EXAMPLE 10

The triphosphate of pyrrolo-dC (pyrrolo-dCTP) was synthesized and compared with dCTP for its ability to be recognized by polymerases and be incorporated as a dC into polymerase generated products. Nucleotide-triphosphate mixes containing either dCTP or pyrrolo-dCTP were used in amplification reactions similar to the ones above and the product analyzed by acrylamide gel. There was no discernable difference in the intensity or mobility of bands corresponding to the amplified insert indicating that the triphosphate of pyrrolo-dC was recognized and incorporated with the same efficiency as dCTP. Additionally when the PCR generated product was sequenced it was shown that pyrrolo-dC was specifically incorporated as a “dC” opposite a dG residue.

EXAMPLE 11

Studies on primers including pyrrolo-dC were performed to identify supramaximal amounts of primers Sp6 and T7 (and related substitutions) using a plasmid with a 600-nucleotide insert. This example was performed to determine if the congeners are equally effective at priming the reaction by using a diluting series. The results are shown in FIG. 4. Primer dilution studies were carried out to examine the effectiveness of the T7 primers that were substituted with different numbers of pyrrolo-dC. The primer most highly substituted with pyrrolo-dC (SEQ ID NO.:9) was used to establish the range of primer concentration over which the PCR fragment could be produced (see FIG. 4); the leftmost lane shows 4 pmol T7, those to the right were 4, 1.3, 0.4, 0.15 and 0.05 pmol of pyrrolo-dC T7, with a sharp decrease in product formation around 0.15 pmol. All substituted T7 primers functioned similarly as the unsubstituted T7 primers.

EXAMPLE 12

Primers substituted with pyrrolo-dC were tested to determine if the primers exhibited a similar concentration dependence as control primers. All of the analogs were compared with the unsubstituted T7 using primer amounts of 1.3, 0.4, 0.15 and 0.05 pmol per reaction. There were no discernable differences in these sets, indicating that the pyrrolo-dC substituted analogs behaved identically to the unsubstituted T7 (see FIGS. 5A and 5B). For reference purposes, the sets of 4 (starting with the upper left) were 4, 3, 2, 1 and 0 pyrrolo-dC substitutions. Any differences observed are believed to be minor dilution or photographic differences.

EXAMPLE 13

Experiments were carried out to examine the effect of substituted pyrrolo-dC primers on the activity of several polymerases. Three experiments were carried out to examine the ability of different polymerases (Taq, Vent, Pfu) to use the T7 or T7-4 pyrrolo-dC primer in PCR; the other primer in the pair was biotinylated Sp6. All reactions showed that there was equivalence between the T7-4 pyrrolo-dC primer and the unsubstituted version, with Vent showing a lower efficiency of production of the ˜500 nucleotide fragment compared to the other two polymerases; Vent (and other proof-reading polymerases) are often less robust and require optimization of reaction conditions to get best results. FIG. 4 shows the results of the experiments. In FIG. 6, lane 1 is standards, lane 2 is T7-4 pyrrolo-dC primer with Taq (ABI), lane 3 is T7-4 pyrrolo-dC primer with Vent (NEB), lane 4 is T7-4 pyrrolo-dC primer with Pfu (Stratagene), lane 5 is T7 primer with Taq (ABI), lane 6 is T7 primer with Vent (NEB), lane 7 is T7 primer with Pfu (Stratagene), and lane 8 is standards.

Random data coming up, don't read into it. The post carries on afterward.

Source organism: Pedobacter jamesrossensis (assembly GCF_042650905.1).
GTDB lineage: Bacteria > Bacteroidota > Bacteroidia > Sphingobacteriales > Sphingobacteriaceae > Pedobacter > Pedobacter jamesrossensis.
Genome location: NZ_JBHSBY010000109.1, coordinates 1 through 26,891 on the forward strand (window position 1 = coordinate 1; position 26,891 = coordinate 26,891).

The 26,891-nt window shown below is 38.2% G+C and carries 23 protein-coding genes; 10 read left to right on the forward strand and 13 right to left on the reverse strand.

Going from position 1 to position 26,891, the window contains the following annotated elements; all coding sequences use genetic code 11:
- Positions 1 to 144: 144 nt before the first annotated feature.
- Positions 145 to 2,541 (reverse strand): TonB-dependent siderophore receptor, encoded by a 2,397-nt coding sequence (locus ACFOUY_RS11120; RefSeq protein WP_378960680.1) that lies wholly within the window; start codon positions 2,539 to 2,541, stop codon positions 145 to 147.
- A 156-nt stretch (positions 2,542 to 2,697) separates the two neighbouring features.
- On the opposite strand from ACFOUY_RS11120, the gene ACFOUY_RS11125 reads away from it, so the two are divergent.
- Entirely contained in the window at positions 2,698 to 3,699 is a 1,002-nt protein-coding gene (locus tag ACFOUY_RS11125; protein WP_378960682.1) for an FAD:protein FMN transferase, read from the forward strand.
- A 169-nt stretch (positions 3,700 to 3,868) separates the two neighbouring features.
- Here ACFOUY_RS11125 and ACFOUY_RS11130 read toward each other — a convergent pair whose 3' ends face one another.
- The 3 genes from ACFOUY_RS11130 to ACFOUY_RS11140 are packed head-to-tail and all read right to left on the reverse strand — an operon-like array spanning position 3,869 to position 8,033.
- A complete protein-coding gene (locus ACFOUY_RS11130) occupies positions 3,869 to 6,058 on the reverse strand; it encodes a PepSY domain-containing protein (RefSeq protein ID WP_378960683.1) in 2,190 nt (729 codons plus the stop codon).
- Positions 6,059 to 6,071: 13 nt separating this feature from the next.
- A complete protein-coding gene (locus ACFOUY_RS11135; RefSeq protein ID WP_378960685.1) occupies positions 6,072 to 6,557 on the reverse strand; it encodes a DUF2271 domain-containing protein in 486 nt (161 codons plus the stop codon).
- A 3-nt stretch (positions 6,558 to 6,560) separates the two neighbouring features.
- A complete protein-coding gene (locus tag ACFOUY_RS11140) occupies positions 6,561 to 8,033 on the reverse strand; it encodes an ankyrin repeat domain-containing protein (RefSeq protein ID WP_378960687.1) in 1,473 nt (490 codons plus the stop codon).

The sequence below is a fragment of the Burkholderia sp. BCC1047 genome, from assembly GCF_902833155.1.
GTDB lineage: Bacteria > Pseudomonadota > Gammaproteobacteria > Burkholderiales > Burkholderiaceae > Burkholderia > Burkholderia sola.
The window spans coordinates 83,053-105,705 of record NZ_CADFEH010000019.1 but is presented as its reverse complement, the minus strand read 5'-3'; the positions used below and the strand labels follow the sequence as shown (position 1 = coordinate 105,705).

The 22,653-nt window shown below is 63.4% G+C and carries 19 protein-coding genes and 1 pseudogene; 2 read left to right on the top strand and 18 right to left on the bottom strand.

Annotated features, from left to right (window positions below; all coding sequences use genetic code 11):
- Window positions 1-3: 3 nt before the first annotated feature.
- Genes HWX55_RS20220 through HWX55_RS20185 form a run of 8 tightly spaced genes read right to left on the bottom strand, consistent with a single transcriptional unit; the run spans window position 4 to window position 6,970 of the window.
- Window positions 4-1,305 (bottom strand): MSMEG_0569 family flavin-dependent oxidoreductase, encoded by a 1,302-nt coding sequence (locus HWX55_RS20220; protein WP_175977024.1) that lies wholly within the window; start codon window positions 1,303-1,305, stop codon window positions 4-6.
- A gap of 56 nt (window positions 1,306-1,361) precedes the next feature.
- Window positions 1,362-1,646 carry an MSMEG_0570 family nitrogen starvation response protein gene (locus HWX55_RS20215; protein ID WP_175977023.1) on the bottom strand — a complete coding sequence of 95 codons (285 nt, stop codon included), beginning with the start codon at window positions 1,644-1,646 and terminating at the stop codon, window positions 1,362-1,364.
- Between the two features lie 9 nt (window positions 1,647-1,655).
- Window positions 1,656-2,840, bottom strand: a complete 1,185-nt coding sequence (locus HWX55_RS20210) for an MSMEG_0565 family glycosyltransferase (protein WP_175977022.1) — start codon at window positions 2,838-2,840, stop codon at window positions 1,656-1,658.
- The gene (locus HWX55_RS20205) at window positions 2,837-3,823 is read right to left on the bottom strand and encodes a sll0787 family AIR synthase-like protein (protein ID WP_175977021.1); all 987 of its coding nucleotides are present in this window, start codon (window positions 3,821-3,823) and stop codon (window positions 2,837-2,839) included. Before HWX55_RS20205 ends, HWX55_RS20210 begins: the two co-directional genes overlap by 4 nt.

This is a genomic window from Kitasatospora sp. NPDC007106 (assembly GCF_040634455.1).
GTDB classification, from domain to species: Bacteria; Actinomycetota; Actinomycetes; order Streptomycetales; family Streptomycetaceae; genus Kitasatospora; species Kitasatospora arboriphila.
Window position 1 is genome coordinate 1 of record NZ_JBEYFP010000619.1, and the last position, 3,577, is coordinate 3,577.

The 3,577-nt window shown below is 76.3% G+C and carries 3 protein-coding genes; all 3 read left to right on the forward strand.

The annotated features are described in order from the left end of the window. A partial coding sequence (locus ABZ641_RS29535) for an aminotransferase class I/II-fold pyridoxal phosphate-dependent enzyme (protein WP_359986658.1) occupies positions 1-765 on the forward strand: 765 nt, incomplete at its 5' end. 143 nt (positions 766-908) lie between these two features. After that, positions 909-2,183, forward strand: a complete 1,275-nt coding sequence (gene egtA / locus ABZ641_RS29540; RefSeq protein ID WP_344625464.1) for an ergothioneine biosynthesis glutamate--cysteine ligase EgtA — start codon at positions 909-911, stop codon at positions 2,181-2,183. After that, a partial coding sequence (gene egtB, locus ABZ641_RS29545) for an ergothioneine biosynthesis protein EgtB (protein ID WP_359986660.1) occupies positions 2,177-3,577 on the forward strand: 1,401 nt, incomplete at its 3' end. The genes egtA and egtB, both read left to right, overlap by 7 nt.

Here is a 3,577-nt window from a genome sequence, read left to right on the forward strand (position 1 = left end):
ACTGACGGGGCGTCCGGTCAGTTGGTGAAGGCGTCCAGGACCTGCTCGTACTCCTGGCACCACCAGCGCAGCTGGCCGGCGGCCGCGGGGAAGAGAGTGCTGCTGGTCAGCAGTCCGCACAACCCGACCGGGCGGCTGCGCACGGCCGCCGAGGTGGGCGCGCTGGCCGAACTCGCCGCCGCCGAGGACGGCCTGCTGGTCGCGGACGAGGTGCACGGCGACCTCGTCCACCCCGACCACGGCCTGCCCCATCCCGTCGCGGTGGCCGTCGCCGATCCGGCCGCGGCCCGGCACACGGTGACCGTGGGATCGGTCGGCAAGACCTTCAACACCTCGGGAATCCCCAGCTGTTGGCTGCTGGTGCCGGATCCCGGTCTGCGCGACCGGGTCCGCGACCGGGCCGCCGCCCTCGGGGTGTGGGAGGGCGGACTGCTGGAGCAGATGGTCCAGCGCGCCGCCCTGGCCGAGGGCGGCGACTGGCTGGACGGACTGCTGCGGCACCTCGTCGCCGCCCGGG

EXAMPLE 14

Sequencing reactions (in duplicate) were carried out with PCR fragments to determine if pyrrolo-dC substitutes for dC. PCR fragments were generated by using, as template, a 100-fold dilution of the product of T7/bio-Sp6 reaction (similar to lane 5 above) and a primer pair of biotinylated Sp6 and the M13F-T7 (or its pyrrolo-dC-substituted homolog). The PCR fragment from this amplification was purified by streptavidin beads to remove excess primers and the suspension divided into two portions. One reaction (the antisense strand) was sequenced using M13 F (using ABI dRhodamine chemistry); the other was sequenced (carried out using Beckman dye terminator chemistry) by using Sp6, after releasing the sense strand by heat denaturation of the immobilized PCR fragment. In all cases, wherever a pyrrolo-dC had been substituted, the sequence showed a C in the sense strand extension product or a G in the antisense strand product at the corresponding position. Thus, under cycle sequencing conditions, the pyrrolo-dC residue is read as a dC. These data demonstrate comparability (with respect to polymerases) of pyrrolo-dC when it has been incorporated synthetically into a primer, both in terms of efficiency and in terms of recognition as a C residue.

EXAMPLE 15

The PCR and sequencing experiments in Example 15 were repeated to determine if polymerases incorporated pyrrolo-dCTP as efficiently as dCTP (FIGS. 7 & 8). Purified plasmid DNA with 500–600 bp inserts were amplified in a standard 25 μl PCR reaction. One of the primers was biotinylated to facilitate the post-reaction cleanup of the PCR product. AmpiTaq DNA polymerase (1.25 Units, Applied Biosystems) was used as enzyme with 200 μM final concentration of each dNTP. In the pyrrolo-dCTP samples the dCTP was replaced with 200 μM pyrrolo-dCTP. Following the PCR reaction (55° C. annealing for 20 sec, 72° C. extension for 45 sec, 30 cycles) an aliquot of the reaction was subjected to agarose gel electrophoresis to verify the size and quality of the product. The biotinylated PCR product was purified by streptavidin-coated magnetic beads. An aliquot of the purified product, still attached to the magnetic beads, was sequenced in a standard fluorescent dye-terminator cycle sequencing reaction and analyzed on a Beckman CEQ2000XL DNA sequencer.